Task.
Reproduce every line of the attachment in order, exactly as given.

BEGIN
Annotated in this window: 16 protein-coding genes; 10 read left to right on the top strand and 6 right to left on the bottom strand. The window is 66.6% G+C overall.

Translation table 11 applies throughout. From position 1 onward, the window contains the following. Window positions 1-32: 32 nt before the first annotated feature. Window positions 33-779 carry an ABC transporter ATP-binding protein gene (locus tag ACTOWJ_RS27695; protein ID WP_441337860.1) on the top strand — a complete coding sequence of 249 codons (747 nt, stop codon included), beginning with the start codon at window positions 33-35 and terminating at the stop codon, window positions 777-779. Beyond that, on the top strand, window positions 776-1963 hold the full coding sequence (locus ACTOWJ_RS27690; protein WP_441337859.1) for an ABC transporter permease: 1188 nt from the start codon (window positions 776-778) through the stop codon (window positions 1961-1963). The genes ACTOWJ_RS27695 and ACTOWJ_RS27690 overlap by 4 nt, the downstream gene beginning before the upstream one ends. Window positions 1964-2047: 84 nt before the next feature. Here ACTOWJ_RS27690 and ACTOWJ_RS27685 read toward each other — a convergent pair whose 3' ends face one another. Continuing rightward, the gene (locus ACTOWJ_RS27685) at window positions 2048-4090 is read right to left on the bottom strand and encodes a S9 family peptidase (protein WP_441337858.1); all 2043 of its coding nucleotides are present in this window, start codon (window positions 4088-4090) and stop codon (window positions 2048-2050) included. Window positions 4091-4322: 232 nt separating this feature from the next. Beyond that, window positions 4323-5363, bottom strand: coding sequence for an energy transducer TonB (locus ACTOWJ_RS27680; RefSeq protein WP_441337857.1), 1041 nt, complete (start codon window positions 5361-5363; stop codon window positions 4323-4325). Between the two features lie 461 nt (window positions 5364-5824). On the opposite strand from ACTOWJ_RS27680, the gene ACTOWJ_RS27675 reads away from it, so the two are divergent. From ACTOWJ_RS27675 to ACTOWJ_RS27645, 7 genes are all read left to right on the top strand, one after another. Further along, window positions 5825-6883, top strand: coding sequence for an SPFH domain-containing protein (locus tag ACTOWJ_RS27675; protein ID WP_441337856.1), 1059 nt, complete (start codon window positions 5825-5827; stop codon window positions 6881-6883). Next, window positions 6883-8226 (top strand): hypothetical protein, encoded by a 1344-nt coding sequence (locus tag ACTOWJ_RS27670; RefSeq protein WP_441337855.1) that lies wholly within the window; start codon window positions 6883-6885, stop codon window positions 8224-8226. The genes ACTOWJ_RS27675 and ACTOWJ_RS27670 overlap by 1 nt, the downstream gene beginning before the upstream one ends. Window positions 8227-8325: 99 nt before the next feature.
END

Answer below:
Annotated in this window: 16 protein-coding genes; 10 read left to right on the top strand and 6 right to left on the bottom strand. The window is 66.6% G+C overall.

Translation table 11 applies throughout. From position 1 onward, the window contains the following. Window positions 1-32: 32 nt before the first annotated feature. Window positions 33-779 carry an ABC transporter ATP-binding protein gene (locus tag ACTOWJ_RS27695; protein ID WP_441337860.1) on the top strand — a complete coding sequence of 249 codons (747 nt, stop codon included), beginning with the start codon at window positions 33-35 and terminating at the stop codon, window positions 777-779. Beyond that, on the top strand, window positions 776-1963 hold the full coding sequence (locus ACTOWJ_RS27690; protein WP_441337859.1) for an ABC transporter permease: 1188 nt from the start codon (window positions 776-778) through the stop codon (window positions 1961-1963). The genes ACTOWJ_RS27695 and ACTOWJ_RS27690 overlap by 4 nt, the downstream gene beginning before the upstream one ends. Window positions 1964-2047: 84 nt before the next feature. Here ACTOWJ_RS27690 and ACTOWJ_RS27685 read toward each other — a convergent pair whose 3' ends face one another. Continuing rightward, the gene (locus ACTOWJ_RS27685) at window positions 2048-4090 is read right to left on the bottom strand and encodes a S9 family peptidase (protein WP_441337858.1); all 2043 of its coding nucleotides are present in this window, start codon (window positions 4088-4090) and stop codon (window positions 2048-2050) included. Window positions 4091-4322: 232 nt separating this feature from the next. Beyond that, window positions 4323-5363, bottom strand: coding sequence for an energy transducer TonB (locus ACTOWJ_RS27680; RefSeq protein WP_441337857.1), 1041 nt, complete (start codon window positions 5361-5363; stop codon window positions 4323-4325). Between the two features lie 461 nt (window positions 5364-5824). On the opposite strand from ACTOWJ_RS27680, the gene ACTOWJ_RS27675 reads away from it, so the two are divergent. From ACTOWJ_RS27675 to ACTOWJ_RS27645, 7 genes are all read left to right on the top strand, one after another. Further along, window positions 5825-6883, top strand: coding sequence for an SPFH domain-containing protein (locus tag ACTOWJ_RS27675; protein ID WP_441337856.1), 1059 nt, complete (start codon window positions 5825-5827; stop codon window positions 6881-6883). Next, window positions 6883-8226 (top strand): hypothetical protein, encoded by a 1344-nt coding sequence (locus tag ACTOWJ_RS27670; RefSeq protein WP_441337855.1) that lies wholly within the window; start codon window positions 6883-6885, stop codon window positions 8224-8226. The genes ACTOWJ_RS27675 and ACTOWJ_RS27670 overlap by 1 nt, the downstream gene beginning before the upstream one ends. Window positions 8227-8325: 99 nt before the next feature.